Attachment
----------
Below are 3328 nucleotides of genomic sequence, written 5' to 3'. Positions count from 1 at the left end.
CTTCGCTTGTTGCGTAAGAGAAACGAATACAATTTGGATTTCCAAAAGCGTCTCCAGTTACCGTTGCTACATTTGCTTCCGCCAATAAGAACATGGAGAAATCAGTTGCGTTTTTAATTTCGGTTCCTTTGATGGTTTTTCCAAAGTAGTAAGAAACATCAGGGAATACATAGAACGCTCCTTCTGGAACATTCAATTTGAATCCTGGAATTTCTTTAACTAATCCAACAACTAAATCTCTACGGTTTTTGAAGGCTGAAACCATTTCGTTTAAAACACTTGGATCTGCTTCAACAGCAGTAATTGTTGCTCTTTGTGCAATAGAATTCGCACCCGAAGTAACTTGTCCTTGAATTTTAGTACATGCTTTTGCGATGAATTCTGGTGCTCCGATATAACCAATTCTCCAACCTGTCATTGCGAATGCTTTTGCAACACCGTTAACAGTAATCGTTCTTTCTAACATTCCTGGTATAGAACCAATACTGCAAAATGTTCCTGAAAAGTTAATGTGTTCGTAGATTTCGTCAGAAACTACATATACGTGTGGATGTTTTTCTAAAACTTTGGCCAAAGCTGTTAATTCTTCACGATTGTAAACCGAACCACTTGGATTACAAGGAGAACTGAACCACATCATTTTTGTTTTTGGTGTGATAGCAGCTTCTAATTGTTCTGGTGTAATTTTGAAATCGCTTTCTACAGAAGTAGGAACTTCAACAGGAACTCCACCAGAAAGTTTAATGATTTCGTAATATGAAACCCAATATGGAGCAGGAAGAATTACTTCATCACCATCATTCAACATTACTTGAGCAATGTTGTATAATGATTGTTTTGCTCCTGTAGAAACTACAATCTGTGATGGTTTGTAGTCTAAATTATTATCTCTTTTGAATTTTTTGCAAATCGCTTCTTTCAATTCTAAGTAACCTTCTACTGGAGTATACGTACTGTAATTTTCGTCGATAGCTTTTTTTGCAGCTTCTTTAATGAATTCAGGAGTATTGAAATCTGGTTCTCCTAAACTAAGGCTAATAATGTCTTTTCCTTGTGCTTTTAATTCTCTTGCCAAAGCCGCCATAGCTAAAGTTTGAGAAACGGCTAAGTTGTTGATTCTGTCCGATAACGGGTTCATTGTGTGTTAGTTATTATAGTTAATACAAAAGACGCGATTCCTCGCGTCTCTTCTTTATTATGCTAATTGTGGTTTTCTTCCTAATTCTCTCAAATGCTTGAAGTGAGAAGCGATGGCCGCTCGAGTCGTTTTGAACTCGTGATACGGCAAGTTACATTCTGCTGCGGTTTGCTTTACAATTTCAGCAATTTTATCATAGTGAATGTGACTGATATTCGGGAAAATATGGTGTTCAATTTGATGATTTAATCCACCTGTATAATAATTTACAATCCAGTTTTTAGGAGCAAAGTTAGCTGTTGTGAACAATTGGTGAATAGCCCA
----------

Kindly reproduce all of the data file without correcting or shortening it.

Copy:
Below are 3328 nucleotides of genomic sequence, written 5' to 3'. Positions count from 1 at the left end.
CTTCGCTTGTTGCGTAAGAGAAACGAATACAATTTGGATTTCCAAAAGCGTCTCCAGTTACCGTTGCTACATTTGCTTCCGCCAATAAGAACATGGAGAAATCAGTTGCGTTTTTAATTTCGGTTCCTTTGATGGTTTTTCCAAAGTAGTAAGAAACATCAGGGAATACATAGAACGCTCCTTCTGGAACATTCAATTTGAATCCTGGAATTTCTTTAACTAATCCAACAACTAAATCTCTACGGTTTTTGAAGGCTGAAACCATTTCGTTTAAAACACTTGGATCTGCTTCAACAGCAGTAATTGTTGCTCTTTGTGCAATAGAATTCGCACCCGAAGTAACTTGTCCTTGAATTTTAGTACATGCTTTTGCGATGAATTCTGGTGCTCCGATATAACCAATTCTCCAACCTGTCATTGCGAATGCTTTTGCAACACCGTTAACAGTAATCGTTCTTTCTAACATTCCTGGTATAGAACCAATACTGCAAAATGTTCCTGAAAAGTTAATGTGTTCGTAGATTTCGTCAGAAACTACATATACGTGTGGATGTTTTTCTAAAACTTTGGCCAAAGCTGTTAATTCTTCACGATTGTAAACCGAACCACTTGGATTACAAGGAGAACTGAACCACATCATTTTTGTTTTTGGTGTGATAGCAGCTTCTAATTGTTCTGGTGTAATTTTGAAATCGCTTTCTACAGAAGTAGGAACTTCAACAGGAACTCCACCAGAAAGTTTAATGATTTCGTAATATGAAACCCAATATGGAGCAGGAAGAATTACTTCATCACCATCATTCAACATTACTTGAGCAATGTTGTATAATGATTGTTTTGCTCCTGTAGAAACTACAATCTGTGATGGTTTGTAGTCTAAATTATTATCTCTTTTGAATTTTTTGCAAATCGCTTCTTTCAATTCTAAGTAACCTTCTACTGGAGTATACGTACTGTAATTTTCGTCGATAGCTTTTTTTGCAGCTTCTTTAATGAATTCAGGAGTATTGAAATCTGGTTCTCCTAAACTAAGGCTAATAATGTCTTTTCCTTGTGCTTTTAATTCTCTTGCCAAAGCCGCCATAGCTAAAGTTTGAGAAACGGCTAAGTTGTTGATTCTGTCCGATAACGGGTTCATTGTGTGTTAGTTATTATAGTTAATACAAAAGACGCGATTCCTCGCGTCTCTTCTTTATTATGCTAATTGTGGTTTTCTTCCTAATTCTCTCAAATGCTTGAAGTGAGAAGCGATGGCCGCTCGAGTCGTTTTGAACTCGTGATACGGCAAGTTACATTCTGCTGCGGTTTGCTTTACAATTTCAGCAATTTTATCATAGTGAATGTGACTGATATTCGGGAAAATATGGTGTTCAATTTGATGATTTAATCCACCTGTATAATAATTTACAATCCAGTTTTTAGGAGCAAAGTTAGCTGTTGTGAACAATTGGTGAATAGCCCA